Define Consent and Coercion. When is Consent said to be free?

Consent:

The consent means an act of assenting to an offer. According to Section 13 of the Indian Contract Act, Two or more persons are said to consent when they agree upon the same thing in the same sense. It can also be said that there must be no misunderstanding between the parties about the subject matter of the contract. As when two parties enter into a contract they should give their consent. This is referred to as consensus-ad-ideal by the English Law. If the parties are not ad-idem on the subject matter of the contract then there is no real agreement between them.

When there is no-consent then the agreement is void ab-initio, that is, it is not enforceable at the option of either of the parties. For example, A has two Maruti cars, one is blue and the other is red. And he wants to sell his red Maruti car. B who knows of only A’s blue car, offers to buy A’s car for Rs. 60,000. B accepts the offer thinking it to be an offer for his red Maruti car. Here, the two parties are not thinking in terms of the same subject matter. Thus, there is no consent and the contract will not be valid.

Coercion:

Coercion means forcibly compelling a person to enter into a contract, that is, the consent of the party is obtained by use of force or under a threat. According to Section 15 of the Indian Contract Act defines coercion as “Coercion is (a) the committing or threatening to commit, any act forbidden by the Indian Penal Code, or (b) the unlawful detaining or threatening to detain, any property, to the prejudice of any person whatever, with the intention of causing any person to enter into an agreement.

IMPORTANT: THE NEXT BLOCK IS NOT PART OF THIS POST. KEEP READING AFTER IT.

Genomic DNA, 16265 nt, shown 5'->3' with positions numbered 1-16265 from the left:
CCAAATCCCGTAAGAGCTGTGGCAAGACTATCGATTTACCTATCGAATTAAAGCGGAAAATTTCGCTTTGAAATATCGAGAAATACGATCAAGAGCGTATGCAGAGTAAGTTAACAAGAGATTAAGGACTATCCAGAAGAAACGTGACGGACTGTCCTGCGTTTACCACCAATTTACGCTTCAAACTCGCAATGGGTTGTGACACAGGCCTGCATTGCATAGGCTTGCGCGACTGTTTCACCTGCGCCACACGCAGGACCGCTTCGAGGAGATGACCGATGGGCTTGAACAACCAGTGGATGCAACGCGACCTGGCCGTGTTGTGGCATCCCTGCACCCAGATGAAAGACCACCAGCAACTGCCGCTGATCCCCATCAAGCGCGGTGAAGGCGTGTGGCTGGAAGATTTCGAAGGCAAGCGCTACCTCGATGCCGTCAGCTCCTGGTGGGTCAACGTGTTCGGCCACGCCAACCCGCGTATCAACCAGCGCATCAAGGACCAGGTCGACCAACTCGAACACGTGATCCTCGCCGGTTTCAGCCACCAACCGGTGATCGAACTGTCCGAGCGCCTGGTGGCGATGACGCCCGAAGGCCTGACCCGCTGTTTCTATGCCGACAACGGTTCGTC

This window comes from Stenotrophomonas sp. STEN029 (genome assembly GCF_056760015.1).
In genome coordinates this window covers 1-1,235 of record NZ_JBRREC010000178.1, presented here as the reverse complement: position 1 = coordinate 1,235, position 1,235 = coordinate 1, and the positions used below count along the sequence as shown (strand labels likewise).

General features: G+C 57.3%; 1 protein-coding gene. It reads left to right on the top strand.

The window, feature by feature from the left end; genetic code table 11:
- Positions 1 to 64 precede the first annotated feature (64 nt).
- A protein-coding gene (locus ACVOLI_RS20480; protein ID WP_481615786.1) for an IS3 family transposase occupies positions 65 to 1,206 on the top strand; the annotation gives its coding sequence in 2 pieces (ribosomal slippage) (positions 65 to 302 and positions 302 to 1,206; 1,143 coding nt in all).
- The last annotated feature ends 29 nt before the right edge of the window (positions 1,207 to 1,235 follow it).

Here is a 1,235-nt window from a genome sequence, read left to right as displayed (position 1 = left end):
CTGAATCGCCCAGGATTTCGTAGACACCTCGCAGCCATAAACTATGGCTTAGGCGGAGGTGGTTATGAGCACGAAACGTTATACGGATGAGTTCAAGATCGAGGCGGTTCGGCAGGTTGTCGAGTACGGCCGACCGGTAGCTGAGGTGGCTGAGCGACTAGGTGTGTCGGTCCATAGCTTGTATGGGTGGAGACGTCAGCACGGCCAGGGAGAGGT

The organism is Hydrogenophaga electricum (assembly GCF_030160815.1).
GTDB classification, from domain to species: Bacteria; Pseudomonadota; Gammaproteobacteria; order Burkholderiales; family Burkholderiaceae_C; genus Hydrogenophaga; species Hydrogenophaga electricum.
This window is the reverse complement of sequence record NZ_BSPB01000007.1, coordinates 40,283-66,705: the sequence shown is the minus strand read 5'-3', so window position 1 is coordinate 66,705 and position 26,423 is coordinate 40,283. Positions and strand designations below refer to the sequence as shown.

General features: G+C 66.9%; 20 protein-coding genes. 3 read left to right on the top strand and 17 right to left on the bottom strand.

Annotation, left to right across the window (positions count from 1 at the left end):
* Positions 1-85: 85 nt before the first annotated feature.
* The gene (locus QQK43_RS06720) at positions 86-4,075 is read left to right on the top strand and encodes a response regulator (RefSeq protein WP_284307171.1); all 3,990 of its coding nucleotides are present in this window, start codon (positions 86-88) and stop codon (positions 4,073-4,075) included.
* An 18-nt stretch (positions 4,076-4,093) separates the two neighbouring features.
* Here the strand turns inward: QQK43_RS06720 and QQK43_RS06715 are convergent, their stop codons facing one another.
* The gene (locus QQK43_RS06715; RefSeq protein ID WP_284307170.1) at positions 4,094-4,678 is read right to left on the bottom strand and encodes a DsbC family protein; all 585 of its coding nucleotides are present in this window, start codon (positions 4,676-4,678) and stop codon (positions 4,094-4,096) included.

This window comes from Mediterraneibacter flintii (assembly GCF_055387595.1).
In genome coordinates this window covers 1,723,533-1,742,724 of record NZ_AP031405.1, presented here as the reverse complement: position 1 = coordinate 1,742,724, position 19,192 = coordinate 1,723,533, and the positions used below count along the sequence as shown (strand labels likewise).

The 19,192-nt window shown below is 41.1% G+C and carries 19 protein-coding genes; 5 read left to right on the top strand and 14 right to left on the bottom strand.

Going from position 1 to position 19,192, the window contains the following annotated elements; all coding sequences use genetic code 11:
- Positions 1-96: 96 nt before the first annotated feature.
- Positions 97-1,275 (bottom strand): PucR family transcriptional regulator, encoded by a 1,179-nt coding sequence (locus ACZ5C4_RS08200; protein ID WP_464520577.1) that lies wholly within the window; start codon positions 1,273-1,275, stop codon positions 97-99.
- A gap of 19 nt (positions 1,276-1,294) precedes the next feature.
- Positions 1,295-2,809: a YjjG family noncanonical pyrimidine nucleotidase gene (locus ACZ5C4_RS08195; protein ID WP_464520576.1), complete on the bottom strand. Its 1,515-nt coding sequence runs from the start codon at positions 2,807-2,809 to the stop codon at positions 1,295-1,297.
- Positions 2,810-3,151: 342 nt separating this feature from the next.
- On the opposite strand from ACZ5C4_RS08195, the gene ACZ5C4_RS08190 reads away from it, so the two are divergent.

For example, A beats B and compels him to sell his car for Rs 70,000. Here, B’s consent has been obtained by coercion because beating someone is an offense under the Indian Penal Code.

It is important for the contract to be valid that the parties provide their free consent. Section 10 of the Indian Contract Act, provides that all the agreements are contracts if they are made by the free consent of the parties. According to Section 14 of the Act states that Consent is said to be free when it is not caused by:

  • Coercion, or
  • Undue influence, or
  • Fraud, or
  • Misrepresentation, or
  • Mistake.

Therefore, the consent of the parties to a contract is treated as free if it is not induced by any of the five factors stated under Section 14. In other words, when the consent is influenced by any of the five factors the consent is not free that is the contract is usually voidable at the option of the party whose consent was so caused. For example, X at a gun point, makes Y agree to sell his house to X for Rs. 50,000. Here, Y’s consent has been obtained by coercion and therefore, it will not be regarded as free.

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